Monday, September 09, 2013


I thought many responses about Gheorghiu's comment were naive. I have never
known of a great career that did not occur because of LUCK. Period. I went
to school with Meryl Streep, co-wrote the play that got her (and me and my
collaborator, Mr. Durang) raves, and tell you that remarkable as she was,
and she was, she got very, very lucky, and kept getting lucky until she had
established herself in a killer business. She may have been the most
talented actor of our years at Yale, but she was NOT the most beautiful,
the sexiest, nor was she the only significant acting talent. She was not
naturally a camera actor. But a mega agent snapped her up, lobbied fiercely
on her behalf, she got intense exposure and then made the most of the (at
first) smaller parts that came her way in movies.

Caballe had been kicking around, not earning and she was worried about her
future. She scarcely took the job of covering Marilyn Horne seriously. She
probably learned Lucrezia Borgia in a week, as usual for her. But by the
end of the prologue she was on her way to massive stardom. No one could
have foreseen the cancellation, no one could have foreseen the hysterical
reaction she got, and she was snapped up immediately by RCA, which made a
HUGE investment in her. I can't imagine anyone today, no matter their
looks, having that instantaneous success -- that crazy and large audience
is gone, record companies with big, well funded classical departments are
gone, mass magazines and nationally distributed newspapers with influential
arts pages are gone, radio play and brick and mortar record stores that
play and play the new releases are gone, the newsworthiness of a
sensational debut is gone (I watched all three late news programs in Philly
rave about a certain "Jo-Anne Sutherland" who that night had made history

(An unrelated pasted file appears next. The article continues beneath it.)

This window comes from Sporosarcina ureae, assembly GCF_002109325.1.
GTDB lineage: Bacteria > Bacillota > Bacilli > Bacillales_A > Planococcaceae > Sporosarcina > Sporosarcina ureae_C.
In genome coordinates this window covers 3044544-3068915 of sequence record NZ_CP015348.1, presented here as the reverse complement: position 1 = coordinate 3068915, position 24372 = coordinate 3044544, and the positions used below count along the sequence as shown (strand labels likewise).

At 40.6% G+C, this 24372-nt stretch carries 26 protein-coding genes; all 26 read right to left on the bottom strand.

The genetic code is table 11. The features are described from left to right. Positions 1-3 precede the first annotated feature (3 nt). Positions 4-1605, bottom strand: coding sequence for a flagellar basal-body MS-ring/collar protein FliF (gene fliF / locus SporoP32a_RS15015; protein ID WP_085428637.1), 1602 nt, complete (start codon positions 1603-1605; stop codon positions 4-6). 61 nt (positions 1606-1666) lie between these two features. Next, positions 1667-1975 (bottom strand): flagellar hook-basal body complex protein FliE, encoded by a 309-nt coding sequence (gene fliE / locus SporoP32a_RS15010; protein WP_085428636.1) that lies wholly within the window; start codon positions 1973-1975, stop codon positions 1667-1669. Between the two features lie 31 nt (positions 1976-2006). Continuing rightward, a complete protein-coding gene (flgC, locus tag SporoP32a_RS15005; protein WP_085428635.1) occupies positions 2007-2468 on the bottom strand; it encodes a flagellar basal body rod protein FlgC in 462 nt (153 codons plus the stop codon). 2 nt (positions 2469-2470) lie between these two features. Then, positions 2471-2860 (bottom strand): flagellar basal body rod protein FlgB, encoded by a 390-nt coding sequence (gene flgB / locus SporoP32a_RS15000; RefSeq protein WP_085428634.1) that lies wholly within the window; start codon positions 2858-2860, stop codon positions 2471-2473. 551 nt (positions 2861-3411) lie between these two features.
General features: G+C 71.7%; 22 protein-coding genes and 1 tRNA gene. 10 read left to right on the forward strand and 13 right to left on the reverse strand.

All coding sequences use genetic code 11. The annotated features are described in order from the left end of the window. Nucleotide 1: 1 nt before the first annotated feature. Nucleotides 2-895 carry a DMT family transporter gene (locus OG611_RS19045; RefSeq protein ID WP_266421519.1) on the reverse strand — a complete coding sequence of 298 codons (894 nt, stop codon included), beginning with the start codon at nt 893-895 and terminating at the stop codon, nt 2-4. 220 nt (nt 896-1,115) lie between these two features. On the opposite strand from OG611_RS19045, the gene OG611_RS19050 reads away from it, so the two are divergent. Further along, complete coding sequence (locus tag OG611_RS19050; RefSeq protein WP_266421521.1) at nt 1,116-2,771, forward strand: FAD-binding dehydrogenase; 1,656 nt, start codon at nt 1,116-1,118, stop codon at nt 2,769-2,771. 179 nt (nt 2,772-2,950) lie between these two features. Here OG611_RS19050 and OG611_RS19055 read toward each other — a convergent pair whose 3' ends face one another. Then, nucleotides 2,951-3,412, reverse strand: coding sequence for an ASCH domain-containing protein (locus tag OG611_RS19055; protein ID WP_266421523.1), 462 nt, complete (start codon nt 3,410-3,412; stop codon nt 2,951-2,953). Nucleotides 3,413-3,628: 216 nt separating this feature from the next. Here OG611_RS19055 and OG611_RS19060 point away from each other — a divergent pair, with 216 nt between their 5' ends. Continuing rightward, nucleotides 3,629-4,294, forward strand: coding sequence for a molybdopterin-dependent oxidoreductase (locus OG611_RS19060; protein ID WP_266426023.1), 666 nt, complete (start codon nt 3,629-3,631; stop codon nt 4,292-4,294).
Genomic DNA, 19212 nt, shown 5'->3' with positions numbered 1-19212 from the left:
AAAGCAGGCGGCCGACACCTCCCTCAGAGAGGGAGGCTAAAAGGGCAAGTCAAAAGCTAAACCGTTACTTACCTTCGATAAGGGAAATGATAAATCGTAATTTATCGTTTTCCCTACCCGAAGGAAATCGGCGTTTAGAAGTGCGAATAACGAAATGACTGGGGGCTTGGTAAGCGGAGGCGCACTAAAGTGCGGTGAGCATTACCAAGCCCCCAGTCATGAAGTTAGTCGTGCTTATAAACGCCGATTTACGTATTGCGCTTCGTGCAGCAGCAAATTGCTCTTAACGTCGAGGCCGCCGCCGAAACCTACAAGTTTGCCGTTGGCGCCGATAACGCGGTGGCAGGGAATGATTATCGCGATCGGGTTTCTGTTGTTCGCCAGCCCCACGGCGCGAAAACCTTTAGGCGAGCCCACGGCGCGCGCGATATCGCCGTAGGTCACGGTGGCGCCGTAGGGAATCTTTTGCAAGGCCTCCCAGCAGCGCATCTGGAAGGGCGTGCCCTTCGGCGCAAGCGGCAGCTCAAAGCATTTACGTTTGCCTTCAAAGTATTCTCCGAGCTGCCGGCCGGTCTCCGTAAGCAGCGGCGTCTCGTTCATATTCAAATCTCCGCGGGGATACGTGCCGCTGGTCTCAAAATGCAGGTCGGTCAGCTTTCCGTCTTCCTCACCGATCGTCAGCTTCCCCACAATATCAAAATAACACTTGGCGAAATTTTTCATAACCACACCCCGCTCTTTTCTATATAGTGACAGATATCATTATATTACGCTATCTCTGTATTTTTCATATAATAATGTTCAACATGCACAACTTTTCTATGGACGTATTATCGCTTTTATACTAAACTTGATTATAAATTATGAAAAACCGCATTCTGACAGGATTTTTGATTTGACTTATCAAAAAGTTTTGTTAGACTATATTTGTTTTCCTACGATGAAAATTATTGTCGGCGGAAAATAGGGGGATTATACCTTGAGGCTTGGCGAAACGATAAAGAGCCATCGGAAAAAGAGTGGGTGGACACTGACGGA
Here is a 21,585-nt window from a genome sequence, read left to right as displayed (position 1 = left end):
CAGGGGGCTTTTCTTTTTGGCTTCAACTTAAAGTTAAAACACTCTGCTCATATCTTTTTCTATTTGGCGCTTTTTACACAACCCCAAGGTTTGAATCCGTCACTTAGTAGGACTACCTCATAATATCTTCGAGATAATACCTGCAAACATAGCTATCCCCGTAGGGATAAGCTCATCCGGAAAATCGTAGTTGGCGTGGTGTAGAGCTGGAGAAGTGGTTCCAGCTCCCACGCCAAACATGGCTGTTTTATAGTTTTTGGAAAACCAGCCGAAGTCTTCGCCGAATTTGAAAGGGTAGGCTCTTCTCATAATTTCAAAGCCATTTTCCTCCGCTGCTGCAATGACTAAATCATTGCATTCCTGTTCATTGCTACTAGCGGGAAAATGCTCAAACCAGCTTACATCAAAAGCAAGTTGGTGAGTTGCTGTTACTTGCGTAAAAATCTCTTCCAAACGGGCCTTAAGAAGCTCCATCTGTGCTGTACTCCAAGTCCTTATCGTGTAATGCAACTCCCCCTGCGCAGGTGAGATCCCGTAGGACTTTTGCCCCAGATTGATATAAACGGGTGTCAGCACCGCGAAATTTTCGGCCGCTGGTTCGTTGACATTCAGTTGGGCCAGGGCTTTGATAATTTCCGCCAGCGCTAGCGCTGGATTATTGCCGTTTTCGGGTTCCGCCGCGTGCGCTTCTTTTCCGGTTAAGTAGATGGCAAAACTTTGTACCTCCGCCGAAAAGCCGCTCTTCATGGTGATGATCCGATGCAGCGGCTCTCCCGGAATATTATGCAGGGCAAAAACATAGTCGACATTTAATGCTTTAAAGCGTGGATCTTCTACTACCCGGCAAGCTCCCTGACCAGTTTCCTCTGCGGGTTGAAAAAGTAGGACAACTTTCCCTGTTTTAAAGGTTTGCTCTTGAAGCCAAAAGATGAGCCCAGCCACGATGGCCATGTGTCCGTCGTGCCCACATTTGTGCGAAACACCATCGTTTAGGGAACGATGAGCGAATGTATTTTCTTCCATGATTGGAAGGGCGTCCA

at her Met debut...) And the day following all three local dailies had
stories on her, and the Inquirer had a story and short interview that

Gheorghiu had a lovely, small voice at the Met in the 90's. For the Solti
conducted Traviata there were two other singers who were preferred and she
could easily have ended up as one of a number of gifted Romanian sopranos
getting modest attention. But the two rivals didn't work out, some
skeptical powers at the Garden agreed that she was their best option given
the time and that performance mythologized her (and is wonderful).

One can go on and on; The Bonynges lost another tenor and chose Pavarotti
for their big Australian tour because he was slightly taller than Joan
(rather than half her size or smaller like most Italian tenors) -- he was
sick for his Met debut and was let out of his contract after 2 Bohemes, was
not sensational in a handful of Lucias and Traviatas over the next few
years --- so had Mr. Bonynge not pushed for Daughter of the Regiment first
at CG then at the Met, where Pavarotti was very engaging and managed the
C's (most of the time) he would have been just a lovely sounding Italian
lyric in a world full of them --  He also got a huge record company behind
him, Decca, that may or may not have doctored his first LP for them (King
of the High C's) and the rest is history.

I don't know any exceptions. There have always been male and female
beauties in opera, the fat, and the homely still contrived to have great

And there will always be GREAT talents, male and female, fat or thin,
beauteous or unsightly who get nowhere. And that will be true because luck
can fail to materialize or vanish, and because the whole network of support
for opera and its artists, from record companies and newspapers and
magazines and radio stations and concert circuits and even movies
occasionally, has died, never to return.

This week was my week to be obsessed with Benjamin Britten. I am sure no
one cares but I have these idee fixes now and then, beats trying to widen
my coffin.

Benjamin Britten: THE BITTER

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